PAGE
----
Driving around town recently, with more of an awareness of where I was, I’ve noticed many places that make for ideals places to visit and spend time but don’t seem to get a lot of attention. This article will introduce you to two of those places.
If you’re a fan of major league baseball, or a historian of the game, or maybe both, you’ll want to know about this treasure located at the Metro Centre in the Owings Mills Library. You can see the Centre from 795. It’s the Hubert V. Simmons Museum of Negro Leagues Baseball that opened the day the library opened, March 27, 2014.
It is a testament to the days the Negro Leagues were playing ball across the country. The museum is here due to the hard work of Hubert Simmons, who played for the Baltimore Elite Giants from 1950 to 1952, and Rayner Banks, a staunch baseball fan and curator of the museum. The Giants played from 1920 to 1950. They were established in 1920 in Nashville and moved to Baltimore in 1938.
Prior to its opening at the library, the museum was housed at the Presbyterian Church in Lochern. Their new home offers exhibits, photos, artifacts and memorabilia along with many memories and history. It is situated on three floors and each one is worth a look.
Much credit goes to Baltimore County Executive Kevin Kamenetz. He was very instrumental in getting the museum open and being rent free. The museum is open the same hours as the library. Free tours are available by calling 410-597-9797.
Now let’s jump on 83 and head downtown to the newly opened Parkway Theatre at the corner of Charles and North. What a job the designers Ziger/Snead Architects, Seawall Development Corporation and Southway Builders, Inc. did in getting this long closed movie house open. And just in time to host the Maryland Film Festival. It closed January 1978.
The building was originally built by Henry W. Webb’s Northern Amusement Company in 1915 for about $120,000. It was remodeled in 1926 and again in 1939. In 1956 it reopened as the Five West Art Theatre but closed in the mid 70’s. The Five West was an example of an art house cinema.
After decades of disrepair the building was finally purchased in July 2015 by the Maryland Film Festival. And, what do you know, on May 3, 2017 the doors were unlocked and in came the Maryland Film Festival. The total capital campaign goal was $18.2 million.Inside you’ll find a beautiful 400 seat theatre to be used for film and special events and two 85 seat theatres. There is also two theatre lounges, a café and bar and a concession area. I’m told it also houses state of the art projection and sound. The venue will no doubt be popular with students from Hopkins and MICA and to the community for events.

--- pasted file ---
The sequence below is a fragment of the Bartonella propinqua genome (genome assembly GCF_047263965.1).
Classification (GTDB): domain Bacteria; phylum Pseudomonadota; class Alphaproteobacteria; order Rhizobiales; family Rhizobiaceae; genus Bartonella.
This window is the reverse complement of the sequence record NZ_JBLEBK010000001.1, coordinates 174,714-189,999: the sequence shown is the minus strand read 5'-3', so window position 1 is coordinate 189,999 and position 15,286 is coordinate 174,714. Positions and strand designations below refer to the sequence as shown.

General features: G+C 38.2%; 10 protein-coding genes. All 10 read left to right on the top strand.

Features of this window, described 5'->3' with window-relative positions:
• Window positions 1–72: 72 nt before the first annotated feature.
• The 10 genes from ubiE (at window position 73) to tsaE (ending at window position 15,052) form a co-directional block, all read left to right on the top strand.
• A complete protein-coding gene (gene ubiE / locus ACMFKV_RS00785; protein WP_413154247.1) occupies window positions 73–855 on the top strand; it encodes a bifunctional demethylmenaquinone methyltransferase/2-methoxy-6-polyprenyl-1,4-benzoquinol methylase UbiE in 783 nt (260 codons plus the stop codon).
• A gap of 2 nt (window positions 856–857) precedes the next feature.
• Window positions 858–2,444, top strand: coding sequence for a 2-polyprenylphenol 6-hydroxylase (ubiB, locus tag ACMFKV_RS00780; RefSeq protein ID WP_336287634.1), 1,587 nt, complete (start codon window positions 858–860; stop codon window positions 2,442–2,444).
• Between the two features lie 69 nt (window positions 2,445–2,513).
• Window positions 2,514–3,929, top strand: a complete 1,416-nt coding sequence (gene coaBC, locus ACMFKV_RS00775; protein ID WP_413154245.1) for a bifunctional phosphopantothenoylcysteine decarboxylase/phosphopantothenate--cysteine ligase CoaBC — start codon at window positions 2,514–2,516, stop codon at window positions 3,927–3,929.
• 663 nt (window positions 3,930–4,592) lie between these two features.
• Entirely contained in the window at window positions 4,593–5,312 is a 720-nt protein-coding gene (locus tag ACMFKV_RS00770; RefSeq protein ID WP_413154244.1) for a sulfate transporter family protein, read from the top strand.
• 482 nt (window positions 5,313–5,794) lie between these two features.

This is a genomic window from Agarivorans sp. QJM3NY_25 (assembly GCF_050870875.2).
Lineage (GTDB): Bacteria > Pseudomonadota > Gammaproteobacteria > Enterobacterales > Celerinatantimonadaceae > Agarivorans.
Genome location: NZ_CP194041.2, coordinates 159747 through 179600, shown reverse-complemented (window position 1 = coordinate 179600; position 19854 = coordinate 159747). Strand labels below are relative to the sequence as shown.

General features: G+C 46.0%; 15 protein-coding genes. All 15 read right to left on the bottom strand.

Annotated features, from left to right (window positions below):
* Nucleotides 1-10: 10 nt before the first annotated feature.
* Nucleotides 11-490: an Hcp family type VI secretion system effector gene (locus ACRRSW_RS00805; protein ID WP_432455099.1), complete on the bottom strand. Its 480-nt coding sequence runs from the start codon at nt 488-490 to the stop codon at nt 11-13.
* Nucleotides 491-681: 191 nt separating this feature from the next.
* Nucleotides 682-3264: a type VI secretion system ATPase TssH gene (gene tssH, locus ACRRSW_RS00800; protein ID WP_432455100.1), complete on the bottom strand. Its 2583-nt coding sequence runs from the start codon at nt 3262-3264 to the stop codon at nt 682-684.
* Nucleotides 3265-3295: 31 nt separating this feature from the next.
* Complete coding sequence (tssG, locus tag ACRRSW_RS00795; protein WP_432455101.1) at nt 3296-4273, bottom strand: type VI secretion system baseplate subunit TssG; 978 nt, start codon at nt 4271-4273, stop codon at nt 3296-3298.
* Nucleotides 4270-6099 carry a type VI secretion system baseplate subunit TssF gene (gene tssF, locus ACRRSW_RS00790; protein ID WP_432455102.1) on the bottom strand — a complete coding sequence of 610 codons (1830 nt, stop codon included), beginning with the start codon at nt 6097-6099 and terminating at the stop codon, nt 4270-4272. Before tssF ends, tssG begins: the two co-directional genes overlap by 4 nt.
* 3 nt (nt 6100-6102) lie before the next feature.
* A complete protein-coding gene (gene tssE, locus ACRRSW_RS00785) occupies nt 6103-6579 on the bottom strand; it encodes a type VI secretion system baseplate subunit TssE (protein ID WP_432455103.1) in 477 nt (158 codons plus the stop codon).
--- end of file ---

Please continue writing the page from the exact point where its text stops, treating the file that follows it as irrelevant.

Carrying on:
I certainly recall the many years I drove by the closed Parkway and thought now nice it would be if someone could open it. The surrounding area is undergoing a renaissance with close by attractions that include the Single Carrot Theatre, restaurants, clubs and The Charles Theatre. So in essence you can park the car once and spend an entire evening experiencing a movie, dining and club.
I have been there once and that was for a tour. I am planning to go back within a few days to see a movie. Keep in mind the Parkway does not show mainstream films. It is more of the independent variety. That means you wont see the a lot of the junk currently showing at your neighborhood movie house. Check out what is playing by going to mdfilmfest.com/parkway.
Eddie Applefeld is a Baltimore native and a graduate of Towson University. He has been in the broadcasting profession for over 30 years. Currently he is the Promotions Director of WCBM radio. Before that, he was part of the Rouse & Company show on WQSR, host of a cable TV show called Dining Out and adjunct instructor at Towson.
His past accomplishments include being named a finalist in Baltimore Tourism’s Employee of the Year Program and winner of Toastmaster’s Speaker of the Year contest. He was also twice a heartthrob for the American Heart Association’s gala fund raiser.